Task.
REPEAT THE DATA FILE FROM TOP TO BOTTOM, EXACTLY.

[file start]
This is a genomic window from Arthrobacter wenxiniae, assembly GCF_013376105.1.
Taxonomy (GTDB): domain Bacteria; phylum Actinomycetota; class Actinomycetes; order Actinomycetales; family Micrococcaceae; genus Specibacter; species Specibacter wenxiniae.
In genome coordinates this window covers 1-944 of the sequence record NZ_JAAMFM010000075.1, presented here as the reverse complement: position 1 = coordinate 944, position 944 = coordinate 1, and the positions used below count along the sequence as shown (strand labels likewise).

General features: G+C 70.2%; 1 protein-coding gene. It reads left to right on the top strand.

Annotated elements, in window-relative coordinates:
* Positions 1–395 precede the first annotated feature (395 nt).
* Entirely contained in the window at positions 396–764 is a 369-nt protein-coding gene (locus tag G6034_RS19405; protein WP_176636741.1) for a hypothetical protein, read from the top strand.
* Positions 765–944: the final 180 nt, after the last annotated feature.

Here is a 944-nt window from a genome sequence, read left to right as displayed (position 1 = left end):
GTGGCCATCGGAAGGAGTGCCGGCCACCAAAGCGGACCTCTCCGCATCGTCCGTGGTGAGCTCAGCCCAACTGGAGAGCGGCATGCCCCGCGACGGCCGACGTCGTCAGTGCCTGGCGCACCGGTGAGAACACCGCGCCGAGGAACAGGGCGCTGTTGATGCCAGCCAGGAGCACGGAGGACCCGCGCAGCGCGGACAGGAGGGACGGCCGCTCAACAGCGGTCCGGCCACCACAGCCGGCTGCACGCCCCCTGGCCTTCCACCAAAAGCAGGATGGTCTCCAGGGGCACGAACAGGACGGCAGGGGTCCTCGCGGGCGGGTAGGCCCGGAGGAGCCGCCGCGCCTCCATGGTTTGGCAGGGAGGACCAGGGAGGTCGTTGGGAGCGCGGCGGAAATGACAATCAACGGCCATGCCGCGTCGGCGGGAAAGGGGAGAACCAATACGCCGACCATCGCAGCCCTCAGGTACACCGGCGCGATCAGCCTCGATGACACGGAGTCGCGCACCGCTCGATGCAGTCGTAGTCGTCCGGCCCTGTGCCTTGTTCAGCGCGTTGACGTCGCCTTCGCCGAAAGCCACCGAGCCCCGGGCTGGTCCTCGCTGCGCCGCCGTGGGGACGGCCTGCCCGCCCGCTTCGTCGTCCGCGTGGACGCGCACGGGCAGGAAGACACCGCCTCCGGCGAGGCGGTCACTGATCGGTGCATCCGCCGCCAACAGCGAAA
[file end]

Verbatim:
This is a genomic window from Arthrobacter wenxiniae, assembly GCF_013376105.1.
Taxonomy (GTDB): domain Bacteria; phylum Actinomycetota; class Actinomycetes; order Actinomycetales; family Micrococcaceae; genus Specibacter; species Specibacter wenxiniae.
In genome coordinates this window covers 1-944 of the sequence record NZ_JAAMFM010000075.1, presented here as the reverse complement: position 1 = coordinate 944, position 944 = coordinate 1, and the positions used below count along the sequence as shown (strand labels likewise).

General features: G+C 70.2%; 1 protein-coding gene. It reads left to right on the top strand.

Annotated elements, in window-relative coordinates:
* Positions 1–395 precede the first annotated feature (395 nt).
* Entirely contained in the window at positions 396–764 is a 369-nt protein-coding gene (locus tag G6034_RS19405; protein WP_176636741.1) for a hypothetical protein, read from the top strand.
* Positions 765–944: the final 180 nt, after the last annotated feature.

Here is a 944-nt window from a genome sequence, read left to right as displayed (position 1 = left end):
GTGGCCATCGGAAGGAGTGCCGGCCACCAAAGCGGACCTCTCCGCATCGTCCGTGGTGAGCTCAGCCCAACTGGAGAGCGGCATGCCCCGCGACGGCCGACGTCGTCAGTGCCTGGCGCACCGGTGAGAACACCGCGCCGAGGAACAGGGCGCTGTTGATGCCAGCCAGGAGCACGGAGGACCCGCGCAGCGCGGACAGGAGGGACGGCCGCTCAACAGCGGTCCGGCCACCACAGCCGGCTGCACGCCCCCTGGCCTTCCACCAAAAGCAGGATGGTCTCCAGGGGCACGAACAGGACGGCAGGGGTCCTCGCGGGCGGGTAGGCCCGGAGGAGCCGCCGCGCCTCCATGGTTTGGCAGGGAGGACCAGGGAGGTCGTTGGGAGCGCGGCGGAAATGACAATCAACGGCCATGCCGCGTCGGCGGGAAAGGGGAGAACCAATACGCCGACCATCGCAGCCCTCAGGTACACCGGCGCGATCAGCCTCGATGACACGGAGTCGCGCACCGCTCGATGCAGTCGTAGTCGTCCGGCCCTGTGCCTTGTTCAGCGCGTTGACGTCGCCTTCGCCGAAAGCCACCGAGCCCCGGGCTGGTCCTCGCTGCGCCGCCGTGGGGACGGCCTGCCCGCCCGCTTCGTCGTCCGCGTGGACGCGCACGGGCAGGAAGACACCGCCTCCGGCGAGGCGGTCACTGATCGGTGCATCCGCCGCCAACAGCGAAA